You’d think the aligned Olathe teenage stars must have joined in a childhood pact years ago.
We’ll choose the same high school and the same honors program. We’ll both pursue biochemistry and plan to study pre-med in college.
And, to top it off, as seniors at Olathe North High School, we will both audition and win slots — Kansas’ two slots — on an elite national all-star marching band.
Carolyn Culp and Marisha Madhira forever.
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They laughed at the idea. While the two scholar musicians have bonded like long-conspiring friends, their common goals came together as much by chance as the circumstances that led them to the instruments they now play so well.
They were in different elementary schools in the fifth grade — the year many school districts introduce children to band.
Culp, who comes from a musical family, thought she might like the French horn.
Madhira, whose parents at most maybe sang a little along the way, had a broken hand at the time her school was divvying up instruments. The clarinet was the only one she could manage.
They didn’t dwell over it much because neither imagined band as a lasting proposition.
That obviously changed, considering that an auditorium full of schoolmates were standing and cheering Wednesday morning and a uniformed U.S. Army officer was crowning their induction into the U.S. Army All-American Bowl Marching Band while onlooking family members gushed.
“These are very driven kids,” said Olathe North band director Justin Love.
Even as they arrived as freshmen, they had left their elementary school musical shyness far behind.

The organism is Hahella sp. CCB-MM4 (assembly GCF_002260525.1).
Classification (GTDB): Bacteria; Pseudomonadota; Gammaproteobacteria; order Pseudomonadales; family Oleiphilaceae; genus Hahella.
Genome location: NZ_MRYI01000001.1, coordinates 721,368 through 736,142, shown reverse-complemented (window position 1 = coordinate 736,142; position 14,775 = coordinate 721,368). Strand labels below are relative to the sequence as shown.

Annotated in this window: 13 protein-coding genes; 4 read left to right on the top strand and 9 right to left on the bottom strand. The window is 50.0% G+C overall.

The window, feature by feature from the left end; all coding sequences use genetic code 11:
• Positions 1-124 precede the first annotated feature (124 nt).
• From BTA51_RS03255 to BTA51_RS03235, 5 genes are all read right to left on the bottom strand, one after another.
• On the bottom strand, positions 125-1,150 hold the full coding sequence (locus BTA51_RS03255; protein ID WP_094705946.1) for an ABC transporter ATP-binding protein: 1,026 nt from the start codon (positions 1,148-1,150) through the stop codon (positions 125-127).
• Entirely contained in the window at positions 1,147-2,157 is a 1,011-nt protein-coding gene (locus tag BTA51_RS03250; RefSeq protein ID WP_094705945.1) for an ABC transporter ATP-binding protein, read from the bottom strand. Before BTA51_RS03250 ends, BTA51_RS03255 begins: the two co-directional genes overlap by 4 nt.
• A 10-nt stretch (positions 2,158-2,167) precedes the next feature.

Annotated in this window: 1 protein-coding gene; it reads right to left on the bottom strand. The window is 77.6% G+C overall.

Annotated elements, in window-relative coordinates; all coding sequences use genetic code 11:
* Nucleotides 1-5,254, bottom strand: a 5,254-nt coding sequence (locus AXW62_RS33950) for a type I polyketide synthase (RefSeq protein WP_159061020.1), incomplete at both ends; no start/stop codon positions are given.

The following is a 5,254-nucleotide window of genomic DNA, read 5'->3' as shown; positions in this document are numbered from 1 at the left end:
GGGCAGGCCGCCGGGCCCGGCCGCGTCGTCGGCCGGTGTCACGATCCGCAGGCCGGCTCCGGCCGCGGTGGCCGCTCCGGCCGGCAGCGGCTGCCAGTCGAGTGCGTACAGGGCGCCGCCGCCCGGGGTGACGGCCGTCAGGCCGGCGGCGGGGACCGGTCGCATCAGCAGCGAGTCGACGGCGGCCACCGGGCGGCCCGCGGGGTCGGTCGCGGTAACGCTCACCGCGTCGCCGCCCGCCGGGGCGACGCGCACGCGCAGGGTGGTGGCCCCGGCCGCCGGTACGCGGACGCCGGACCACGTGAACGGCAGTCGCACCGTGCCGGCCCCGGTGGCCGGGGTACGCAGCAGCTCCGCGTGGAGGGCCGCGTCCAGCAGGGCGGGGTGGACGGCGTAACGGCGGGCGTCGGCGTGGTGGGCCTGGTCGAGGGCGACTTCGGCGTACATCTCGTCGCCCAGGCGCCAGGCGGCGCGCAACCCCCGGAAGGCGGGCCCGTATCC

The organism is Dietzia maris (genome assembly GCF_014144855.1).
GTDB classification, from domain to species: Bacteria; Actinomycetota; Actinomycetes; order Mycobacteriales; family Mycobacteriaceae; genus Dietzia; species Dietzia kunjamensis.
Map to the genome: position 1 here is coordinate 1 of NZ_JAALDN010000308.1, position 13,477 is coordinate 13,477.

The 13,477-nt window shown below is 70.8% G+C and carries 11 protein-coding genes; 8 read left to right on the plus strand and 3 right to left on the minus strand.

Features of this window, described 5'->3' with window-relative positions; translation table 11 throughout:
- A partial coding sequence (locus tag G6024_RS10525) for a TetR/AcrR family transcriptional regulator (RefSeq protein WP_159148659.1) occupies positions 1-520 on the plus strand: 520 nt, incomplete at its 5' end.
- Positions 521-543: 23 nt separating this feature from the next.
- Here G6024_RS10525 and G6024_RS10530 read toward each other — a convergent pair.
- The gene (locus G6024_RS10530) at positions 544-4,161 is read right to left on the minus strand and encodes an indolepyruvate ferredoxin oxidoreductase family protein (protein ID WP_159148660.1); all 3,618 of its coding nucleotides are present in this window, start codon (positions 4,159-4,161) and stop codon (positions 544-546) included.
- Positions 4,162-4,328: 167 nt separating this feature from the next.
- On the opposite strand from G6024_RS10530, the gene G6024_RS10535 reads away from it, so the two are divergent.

“You could tell they had the desire to push themselves musically,” Love said.
Madhira kept on the clarinet and Culp on the French horn and its marching band variation, the mellophone.
Olathe North had considered itself already on a good streak, having gotten one performer from the school into the All-American Bowl band each of the past three years.
Both Culp and Madhira, during middle school and early high school years, were inspired and turned on the focus that would deliver their school two All-American honorees this time around.
Madhira remembered a band festival day when middle school players performed with the high school concert band. The top high school performers astonished her. She talked with a few afterward and marveled at their devotion.
“The notes weren’t just ink on a page,” Madhira said. “It’s emotional. You can put your life into music.”
Culp remembered when she was a freshman hearing the music of one of the first Olathe North students to win a spot on the national band.
She craved the same kind of sound. She chased after her emotions in music, lifting her passion.
“I’m always challenging myself,” she said. When all the work pays off in music, “I feel a euphoria,” she said. It’s a feeling that “I’ve got this.”
Getting into the national band was not easy. They had to practice and record themselves in an audition video, marching prescribed steps while playing assigned music, send other musical highlights and give a personal testament to their leadership and ambition.
The 125-member band will perform Jan. 3 at the U.S. Army All-American Bowl football game between the nation’s top high school athletes at the Alamodome in San Antonio.
Meanwhile, they both play for community youth symphonies, take private lessons and join the rest of their bandmates at Olathe North every morning at 7.
As with the musicians who inspired them, Madhira said, “You’ve got to love what you do.”